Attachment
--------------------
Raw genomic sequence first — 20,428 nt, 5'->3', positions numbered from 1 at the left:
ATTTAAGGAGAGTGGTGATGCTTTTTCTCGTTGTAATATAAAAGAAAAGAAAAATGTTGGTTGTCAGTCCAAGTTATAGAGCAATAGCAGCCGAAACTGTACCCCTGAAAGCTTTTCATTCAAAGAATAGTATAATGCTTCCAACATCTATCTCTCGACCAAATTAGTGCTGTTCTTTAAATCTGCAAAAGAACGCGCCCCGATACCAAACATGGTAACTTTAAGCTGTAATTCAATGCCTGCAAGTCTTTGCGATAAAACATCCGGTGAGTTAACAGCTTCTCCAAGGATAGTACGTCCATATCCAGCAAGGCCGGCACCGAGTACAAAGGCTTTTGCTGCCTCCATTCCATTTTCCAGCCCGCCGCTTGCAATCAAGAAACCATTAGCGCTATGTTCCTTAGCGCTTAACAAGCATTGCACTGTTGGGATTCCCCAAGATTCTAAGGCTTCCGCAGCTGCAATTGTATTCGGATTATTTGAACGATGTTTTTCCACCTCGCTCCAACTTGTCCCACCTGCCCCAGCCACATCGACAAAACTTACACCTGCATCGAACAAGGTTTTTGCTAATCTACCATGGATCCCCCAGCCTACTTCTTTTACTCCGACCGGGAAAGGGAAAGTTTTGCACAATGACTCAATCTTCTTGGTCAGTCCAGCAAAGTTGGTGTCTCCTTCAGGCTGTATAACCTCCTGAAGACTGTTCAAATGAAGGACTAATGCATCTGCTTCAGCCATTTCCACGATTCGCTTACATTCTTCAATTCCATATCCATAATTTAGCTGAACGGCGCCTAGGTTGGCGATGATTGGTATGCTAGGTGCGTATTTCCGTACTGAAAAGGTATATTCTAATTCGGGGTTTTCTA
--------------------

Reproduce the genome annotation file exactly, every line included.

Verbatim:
Raw genomic sequence first — 20,428 nt, 5'->3', positions numbered from 1 at the left:
ATTTAAGGAGAGTGGTGATGCTTTTTCTCGTTGTAATATAAAAGAAAAGAAAAATGTTGGTTGTCAGTCCAAGTTATAGAGCAATAGCAGCCGAAACTGTACCCCTGAAAGCTTTTCATTCAAAGAATAGTATAATGCTTCCAACATCTATCTCTCGACCAAATTAGTGCTGTTCTTTAAATCTGCAAAAGAACGCGCCCCGATACCAAACATGGTAACTTTAAGCTGTAATTCAATGCCTGCAAGTCTTTGCGATAAAACATCCGGTGAGTTAACAGCTTCTCCAAGGATAGTACGTCCATATCCAGCAAGGCCGGCACCGAGTACAAAGGCTTTTGCTGCCTCCATTCCATTTTCCAGCCCGCCGCTTGCAATCAAGAAACCATTAGCGCTATGTTCCTTAGCGCTTAACAAGCATTGCACTGTTGGGATTCCCCAAGATTCTAAGGCTTCCGCAGCTGCAATTGTATTCGGATTATTTGAACGATGTTTTTCCACCTCGCTCCAACTTGTCCCACCTGCCCCAGCCACATCGACAAAACTTACACCTGCATCGAACAAGGTTTTTGCTAATCTACCATGGATCCCCCAGCCTACTTCTTTTACTCCGACCGGGAAAGGGAAAGTTTTGCACAATGACTCAATCTTCTTGGTCAGTCCAGCAAAGTTGGTGTCTCCTTCAGGCTGTATAACCTCCTGAAGACTGTTCAAATGAAGGACTAATGCATCTGCTTCAGCCATTTCCACGATTCGCTTACATTCTTCAATTCCATATCCATAATTTAGCTGAACGGCGCCTAGGTTGGCGATGATTGGTATGCTAGGTGCGTATTTCCGTACTGAAAAGGTATATTCTAATTCGGGGTTTTCTA